City code states that anyone who illegally parks in a blue zone, puts a placard on a car to which it isn’t assigned, uses it without needing it or buys, sells or exchanges a permit is in violation of the law.

The state code has charges for additional violations, including unlawful use of permits or placards, parking unlawfully in a blue zone or blocking access to a disabled space.

“We are unique in that we are one of the few cities in California that charges violators with a misdemeanor for misusing a DP placard,” Tucker said.

Barbara Duncan, the director of communication for Disability Rights California, said reports of placard abuse are disturbing to hear because there are many people with legitimate need for the placards.

Duncan said that people tend to believe there is more fraud than actually exists because the majority of people who use disabled parking placards do not appear at first glance to need them.

“Many of them have invisible disabilities – back problems, heart problems and so forth. It’s not always obvious who is and who isn’t disabled.”

“People with disabilities worked very hard to get this benefit,” Duncan said. “We would like to see an effort to make sure that people who have legitimate needs for these placards can get them.”

According to the DMV, a disabled person with a parking placard is allowed to park for extended periods in on-street metered parking spaces, areas that require resident permits and on-street locations with posted timelimits as well as the regularly designated handicapped parking spots.

There are limitations to parking with a disabled parking placard or license plate, though.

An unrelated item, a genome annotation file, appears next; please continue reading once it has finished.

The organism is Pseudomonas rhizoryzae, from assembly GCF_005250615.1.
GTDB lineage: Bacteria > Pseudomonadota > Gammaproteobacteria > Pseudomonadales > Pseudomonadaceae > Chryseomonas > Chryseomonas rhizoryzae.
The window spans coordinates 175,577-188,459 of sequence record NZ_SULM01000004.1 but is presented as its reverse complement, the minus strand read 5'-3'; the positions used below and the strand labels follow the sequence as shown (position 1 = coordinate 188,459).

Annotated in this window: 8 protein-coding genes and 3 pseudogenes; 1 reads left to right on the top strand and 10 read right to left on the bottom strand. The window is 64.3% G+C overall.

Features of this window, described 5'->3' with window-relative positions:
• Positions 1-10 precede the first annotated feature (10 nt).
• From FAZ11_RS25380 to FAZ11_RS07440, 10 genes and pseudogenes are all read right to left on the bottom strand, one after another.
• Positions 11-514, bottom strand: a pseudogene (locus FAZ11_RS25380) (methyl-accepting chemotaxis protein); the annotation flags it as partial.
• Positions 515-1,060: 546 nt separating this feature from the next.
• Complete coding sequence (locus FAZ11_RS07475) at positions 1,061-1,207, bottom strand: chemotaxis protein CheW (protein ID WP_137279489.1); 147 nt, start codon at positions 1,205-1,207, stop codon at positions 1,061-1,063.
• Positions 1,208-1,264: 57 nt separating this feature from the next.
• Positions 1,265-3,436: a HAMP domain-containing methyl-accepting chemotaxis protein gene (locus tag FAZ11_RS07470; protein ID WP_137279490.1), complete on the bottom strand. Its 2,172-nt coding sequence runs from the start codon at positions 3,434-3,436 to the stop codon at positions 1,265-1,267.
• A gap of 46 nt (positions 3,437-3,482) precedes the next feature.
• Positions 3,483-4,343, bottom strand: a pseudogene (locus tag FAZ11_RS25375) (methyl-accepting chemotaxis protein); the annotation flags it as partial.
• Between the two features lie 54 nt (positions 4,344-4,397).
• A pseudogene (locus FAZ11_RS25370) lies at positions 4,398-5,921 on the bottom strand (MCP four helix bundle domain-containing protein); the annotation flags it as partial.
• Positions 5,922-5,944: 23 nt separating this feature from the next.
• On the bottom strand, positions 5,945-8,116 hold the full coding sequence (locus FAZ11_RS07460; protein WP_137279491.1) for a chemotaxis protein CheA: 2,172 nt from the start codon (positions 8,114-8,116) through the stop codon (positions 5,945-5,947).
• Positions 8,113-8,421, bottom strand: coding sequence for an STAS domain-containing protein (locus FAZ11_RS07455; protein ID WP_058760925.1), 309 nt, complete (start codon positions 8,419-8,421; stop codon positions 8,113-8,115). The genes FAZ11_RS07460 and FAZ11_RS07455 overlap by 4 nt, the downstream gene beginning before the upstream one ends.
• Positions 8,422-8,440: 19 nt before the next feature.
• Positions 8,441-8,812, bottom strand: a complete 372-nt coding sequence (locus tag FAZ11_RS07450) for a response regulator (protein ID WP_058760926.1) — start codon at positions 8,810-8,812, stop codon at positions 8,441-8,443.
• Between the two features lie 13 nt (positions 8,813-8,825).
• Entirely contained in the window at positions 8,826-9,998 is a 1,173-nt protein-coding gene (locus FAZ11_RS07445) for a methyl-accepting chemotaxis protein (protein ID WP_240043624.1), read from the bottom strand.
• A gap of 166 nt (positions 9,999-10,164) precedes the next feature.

Vehicles with disabled parking placards or plates may not park in the crosshatched pattern located next to a space displaying the wheelchair symbol, or next to red curbs (no stopping, standing or parking), or next to yellow curbs (commercial loading/unloading), or next to white curbs (passenger loading/unloading).

Privileges for free parking with disabled parking placards and license plates only apply to on-street parking, so a driver with a disabled parking placard parking in a public garage has to pay the garage’s set parking rate.

In residential areas, vehicles with disabled parking placards also have to abide by street cleaning restrictions.

Although the parking timeframe is extended for disabled parking, it does have a city-mandated final limit of 72 hours.

“The task force is a full program and a concentrated effort to reduce the abuse,” Tucker said.

Anyone can refer a tip about disabled parking abuse to parking enforcement officers, Tucker said.

“When people want to report something – anything at all, 24 hours a day – they only need to email 311@cityofsacramento.org,” Tucker said, “or, if they are within the city limits, just call 3-1-1. The complaint will make its way to parking and they will followup.”

Melissa Corker is a Staff Reporter for The Sacramento Press. Follow her on Twitter @MelissaCorker.

Editorial Note: Corrections have been made to this story after it was published. The spelling of Diana Derodeff’s name was corrected.